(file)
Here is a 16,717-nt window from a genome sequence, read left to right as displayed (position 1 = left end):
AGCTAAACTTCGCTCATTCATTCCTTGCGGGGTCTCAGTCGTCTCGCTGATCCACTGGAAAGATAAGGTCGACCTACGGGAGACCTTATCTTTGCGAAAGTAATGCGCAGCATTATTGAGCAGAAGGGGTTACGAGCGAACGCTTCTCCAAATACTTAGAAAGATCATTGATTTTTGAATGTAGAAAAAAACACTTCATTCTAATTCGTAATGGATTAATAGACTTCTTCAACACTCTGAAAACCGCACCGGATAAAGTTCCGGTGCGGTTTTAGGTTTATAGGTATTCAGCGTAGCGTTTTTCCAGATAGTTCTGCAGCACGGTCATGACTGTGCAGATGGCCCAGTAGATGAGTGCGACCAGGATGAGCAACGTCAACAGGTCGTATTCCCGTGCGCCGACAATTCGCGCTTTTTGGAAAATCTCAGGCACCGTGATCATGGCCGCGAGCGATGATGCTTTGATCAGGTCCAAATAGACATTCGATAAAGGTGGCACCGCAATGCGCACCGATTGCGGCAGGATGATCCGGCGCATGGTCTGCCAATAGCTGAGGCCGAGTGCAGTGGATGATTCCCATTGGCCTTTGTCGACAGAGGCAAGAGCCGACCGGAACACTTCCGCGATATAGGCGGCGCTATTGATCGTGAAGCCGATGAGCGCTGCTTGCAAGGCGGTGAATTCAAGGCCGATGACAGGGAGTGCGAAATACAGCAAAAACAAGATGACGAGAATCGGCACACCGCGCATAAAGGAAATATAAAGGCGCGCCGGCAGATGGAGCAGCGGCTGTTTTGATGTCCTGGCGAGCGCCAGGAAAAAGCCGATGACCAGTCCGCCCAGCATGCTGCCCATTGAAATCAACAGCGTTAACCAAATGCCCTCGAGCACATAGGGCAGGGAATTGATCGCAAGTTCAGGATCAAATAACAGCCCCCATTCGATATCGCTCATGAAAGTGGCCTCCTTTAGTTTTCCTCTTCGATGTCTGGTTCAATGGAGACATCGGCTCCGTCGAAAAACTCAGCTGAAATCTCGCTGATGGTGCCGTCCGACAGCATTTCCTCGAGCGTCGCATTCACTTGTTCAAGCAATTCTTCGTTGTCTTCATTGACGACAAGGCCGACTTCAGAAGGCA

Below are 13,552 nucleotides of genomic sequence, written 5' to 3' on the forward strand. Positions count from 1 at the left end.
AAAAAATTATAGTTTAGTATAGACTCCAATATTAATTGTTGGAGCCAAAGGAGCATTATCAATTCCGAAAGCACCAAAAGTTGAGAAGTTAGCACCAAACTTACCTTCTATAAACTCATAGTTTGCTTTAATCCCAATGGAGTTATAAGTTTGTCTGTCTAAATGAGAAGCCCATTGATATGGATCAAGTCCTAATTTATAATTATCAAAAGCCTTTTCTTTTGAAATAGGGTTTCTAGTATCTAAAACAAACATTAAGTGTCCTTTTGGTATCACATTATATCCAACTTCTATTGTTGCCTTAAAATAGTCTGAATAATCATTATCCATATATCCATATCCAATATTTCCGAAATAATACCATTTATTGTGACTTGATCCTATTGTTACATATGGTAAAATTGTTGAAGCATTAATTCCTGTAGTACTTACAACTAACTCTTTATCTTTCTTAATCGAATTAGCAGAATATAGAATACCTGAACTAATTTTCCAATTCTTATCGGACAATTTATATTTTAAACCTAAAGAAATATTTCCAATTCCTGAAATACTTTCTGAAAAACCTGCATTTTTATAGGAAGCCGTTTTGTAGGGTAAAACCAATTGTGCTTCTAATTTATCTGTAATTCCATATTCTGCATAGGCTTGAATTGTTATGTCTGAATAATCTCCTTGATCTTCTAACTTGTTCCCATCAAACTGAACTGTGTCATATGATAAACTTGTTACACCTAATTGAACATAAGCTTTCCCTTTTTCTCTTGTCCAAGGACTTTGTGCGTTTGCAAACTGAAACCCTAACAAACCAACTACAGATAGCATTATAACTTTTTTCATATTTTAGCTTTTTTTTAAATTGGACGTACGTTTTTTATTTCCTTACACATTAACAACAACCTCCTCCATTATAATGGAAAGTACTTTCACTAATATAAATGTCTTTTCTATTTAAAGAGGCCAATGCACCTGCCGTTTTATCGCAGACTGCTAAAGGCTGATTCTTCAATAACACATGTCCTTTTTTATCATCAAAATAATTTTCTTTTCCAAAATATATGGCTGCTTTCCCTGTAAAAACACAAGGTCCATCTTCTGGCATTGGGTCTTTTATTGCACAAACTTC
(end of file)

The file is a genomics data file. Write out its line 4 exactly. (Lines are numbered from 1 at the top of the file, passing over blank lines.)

AAAAAATTATAGTTTAGTATAGACTCCAATATTAATTGTTGGAGCCAAAGGAGCATTATCAATTCCGAAAGCACCAAAAGTTGAGAAGTTAGCACCAAACTTACCTTCTATAAACTCATAGTTTGCTTTAATCCCAATGGAGTTATAAGTTTGTCTGTCTAAATGAGAAGCCCATTGATATGGATCAAGTCCTAATTTATAATTATCAAAAGCCTTTTCTTTTGAAATAGGGTTTCTAGTATCTAAAACAAACATTAAGTGTCCTTTTGGTATCACATTATATCCAACTTCTATTGTTGCCTTAAAATAGTCTGAATAATCATTATCCATATATCCATATCCAATATTTCCGAAATAATACCATTTATTGTGACTTGATCCTATTGTTACATATGGTAAAATTGTTGAAGCATTAATTCCTGTAGTACTTACAACTAACTCTTTATCTTTCTTAATCGAATTAGCAGAATATAGAATACCTGAACTAATTTTCCAATTCTTATCGGACAATTTATATTTTAAACCTAAAGAAATATTTCCAATTCCTGAAATACTTTCTGAAAAACCTGCATTTTTATAGGAAGCCGTTTTGTAGGGTAAAACCAATTGTGCTTCTAATTTATCTGTAATTCCATATTCTGCATAGGCTTGAATTGTTATGTCTGAATAATCTCCTTGATCTTCTAACTTGTTCCCATCAAACTGAACTGTGTCATATGATAAACTTGTTACACCTAATTGAACATAAGCTTTCCCTTTTTCTCTTGTCCAAGGACTTTGTGCGTTTGCAAACTGAAACCCTAACAAACCAACTACAGATAGCATTATAACTTTTTTCATATTTTAGCTTTTTTTTAAATTGGACGTACGTTTTTTATTTCCTTACACATTAACAACAACCTCCTCCATTATAATGGAAAGTACTTTCACTAATATAAATGTCTTTTCTATTTAAAGAGGCCAATGCACCTGCCGTTTTATCGCAGACTGCTAAAGGCTGATTCTTCAATAACACATGTCCTTTTTTATCATCAAAATAATTTTCTTTTCCAAAATATATGGCTGCTTTCCCTGTAAAAACACAAGGTCCATCTTCTGGCATTGGGTCTTTTATTGCACAAACTTC